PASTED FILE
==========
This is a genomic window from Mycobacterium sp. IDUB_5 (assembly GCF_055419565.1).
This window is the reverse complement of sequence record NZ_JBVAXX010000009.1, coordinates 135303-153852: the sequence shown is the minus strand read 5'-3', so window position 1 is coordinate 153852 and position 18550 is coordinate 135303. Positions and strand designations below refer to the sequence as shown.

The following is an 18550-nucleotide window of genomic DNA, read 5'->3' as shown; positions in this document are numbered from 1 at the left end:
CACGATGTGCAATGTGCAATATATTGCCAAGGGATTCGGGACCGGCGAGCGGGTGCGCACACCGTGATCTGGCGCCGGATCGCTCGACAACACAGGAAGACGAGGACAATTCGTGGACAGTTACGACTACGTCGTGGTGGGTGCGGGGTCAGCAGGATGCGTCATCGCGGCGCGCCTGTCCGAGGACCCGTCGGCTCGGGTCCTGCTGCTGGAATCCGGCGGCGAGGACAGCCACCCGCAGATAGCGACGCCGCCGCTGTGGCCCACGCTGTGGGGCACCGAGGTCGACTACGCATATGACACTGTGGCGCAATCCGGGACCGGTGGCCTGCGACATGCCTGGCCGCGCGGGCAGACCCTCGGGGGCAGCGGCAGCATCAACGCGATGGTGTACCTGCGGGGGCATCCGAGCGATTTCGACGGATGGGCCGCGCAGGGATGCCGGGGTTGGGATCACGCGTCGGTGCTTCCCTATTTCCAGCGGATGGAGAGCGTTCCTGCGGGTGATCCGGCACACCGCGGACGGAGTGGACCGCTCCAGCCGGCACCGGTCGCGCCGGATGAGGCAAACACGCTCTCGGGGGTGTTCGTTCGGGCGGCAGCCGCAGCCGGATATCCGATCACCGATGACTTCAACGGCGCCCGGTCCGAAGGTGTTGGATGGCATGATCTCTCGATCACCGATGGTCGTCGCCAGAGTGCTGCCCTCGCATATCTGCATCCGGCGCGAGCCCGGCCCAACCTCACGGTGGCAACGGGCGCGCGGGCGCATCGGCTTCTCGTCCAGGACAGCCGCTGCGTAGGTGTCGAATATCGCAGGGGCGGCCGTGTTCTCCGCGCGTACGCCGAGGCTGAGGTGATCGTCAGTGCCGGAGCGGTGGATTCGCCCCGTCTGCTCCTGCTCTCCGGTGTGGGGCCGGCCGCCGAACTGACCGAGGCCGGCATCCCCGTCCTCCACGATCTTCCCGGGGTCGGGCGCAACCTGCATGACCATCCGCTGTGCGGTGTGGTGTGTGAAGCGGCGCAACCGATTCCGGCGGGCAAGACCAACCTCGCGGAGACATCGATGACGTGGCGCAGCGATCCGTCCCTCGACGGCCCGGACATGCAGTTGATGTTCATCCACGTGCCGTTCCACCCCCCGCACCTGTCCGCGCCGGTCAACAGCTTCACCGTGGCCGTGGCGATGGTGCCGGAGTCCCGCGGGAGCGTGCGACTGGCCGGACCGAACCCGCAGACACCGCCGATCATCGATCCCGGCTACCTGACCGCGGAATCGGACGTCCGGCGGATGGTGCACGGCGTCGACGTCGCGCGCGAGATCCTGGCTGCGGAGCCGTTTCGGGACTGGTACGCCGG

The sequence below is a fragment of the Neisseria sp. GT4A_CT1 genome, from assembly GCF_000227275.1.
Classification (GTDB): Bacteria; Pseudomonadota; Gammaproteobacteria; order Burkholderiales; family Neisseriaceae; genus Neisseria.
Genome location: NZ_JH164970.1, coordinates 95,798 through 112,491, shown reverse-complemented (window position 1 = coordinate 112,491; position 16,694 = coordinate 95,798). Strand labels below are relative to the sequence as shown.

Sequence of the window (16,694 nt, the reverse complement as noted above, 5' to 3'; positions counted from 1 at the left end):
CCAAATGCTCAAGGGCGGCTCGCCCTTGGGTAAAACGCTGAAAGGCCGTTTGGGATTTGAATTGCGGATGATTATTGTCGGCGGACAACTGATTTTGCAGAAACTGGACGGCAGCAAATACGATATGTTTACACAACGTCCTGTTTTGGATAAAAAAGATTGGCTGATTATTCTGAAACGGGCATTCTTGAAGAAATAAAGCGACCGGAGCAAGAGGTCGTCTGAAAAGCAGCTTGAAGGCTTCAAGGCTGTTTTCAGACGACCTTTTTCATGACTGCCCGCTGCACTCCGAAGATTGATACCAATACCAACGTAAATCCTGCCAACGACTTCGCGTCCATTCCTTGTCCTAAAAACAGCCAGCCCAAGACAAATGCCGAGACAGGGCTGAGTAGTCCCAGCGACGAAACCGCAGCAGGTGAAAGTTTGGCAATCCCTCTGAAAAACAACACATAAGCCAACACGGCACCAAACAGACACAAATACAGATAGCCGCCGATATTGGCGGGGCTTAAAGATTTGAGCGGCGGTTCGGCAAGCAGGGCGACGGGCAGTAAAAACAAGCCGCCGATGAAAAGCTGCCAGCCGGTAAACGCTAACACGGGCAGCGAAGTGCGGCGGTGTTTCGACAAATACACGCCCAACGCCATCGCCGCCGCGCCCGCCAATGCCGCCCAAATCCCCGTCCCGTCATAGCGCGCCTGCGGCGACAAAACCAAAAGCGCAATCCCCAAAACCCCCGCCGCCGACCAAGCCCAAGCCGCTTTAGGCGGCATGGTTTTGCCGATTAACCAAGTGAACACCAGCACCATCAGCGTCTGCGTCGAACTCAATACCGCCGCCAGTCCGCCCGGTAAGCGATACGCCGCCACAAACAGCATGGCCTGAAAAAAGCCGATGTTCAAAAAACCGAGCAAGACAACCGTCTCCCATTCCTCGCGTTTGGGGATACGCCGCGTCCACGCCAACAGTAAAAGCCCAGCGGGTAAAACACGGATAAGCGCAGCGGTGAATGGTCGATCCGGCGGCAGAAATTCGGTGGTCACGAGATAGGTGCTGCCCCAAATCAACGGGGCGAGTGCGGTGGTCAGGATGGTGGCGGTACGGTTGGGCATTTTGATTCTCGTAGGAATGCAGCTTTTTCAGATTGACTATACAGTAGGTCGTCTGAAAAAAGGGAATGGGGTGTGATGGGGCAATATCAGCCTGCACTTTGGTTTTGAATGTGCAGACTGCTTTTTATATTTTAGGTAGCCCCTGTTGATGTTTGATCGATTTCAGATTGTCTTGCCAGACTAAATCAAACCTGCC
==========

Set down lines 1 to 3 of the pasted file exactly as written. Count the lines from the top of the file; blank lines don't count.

This is a genomic window from Mycobacterium sp. IDUB_5 (assembly GCF_055419565.1).
This window is the reverse complement of sequence record NZ_JBVAXX010000009.1, coordinates 135303-153852: the sequence shown is the minus strand read 5'-3', so window position 1 is coordinate 153852 and position 18550 is coordinate 135303. Positions and strand designations below refer to the sequence as shown.

The following is an 18550-nucleotide window of genomic DNA, read 5'->3' as shown; positions in this document are numbered from 1 at the left end: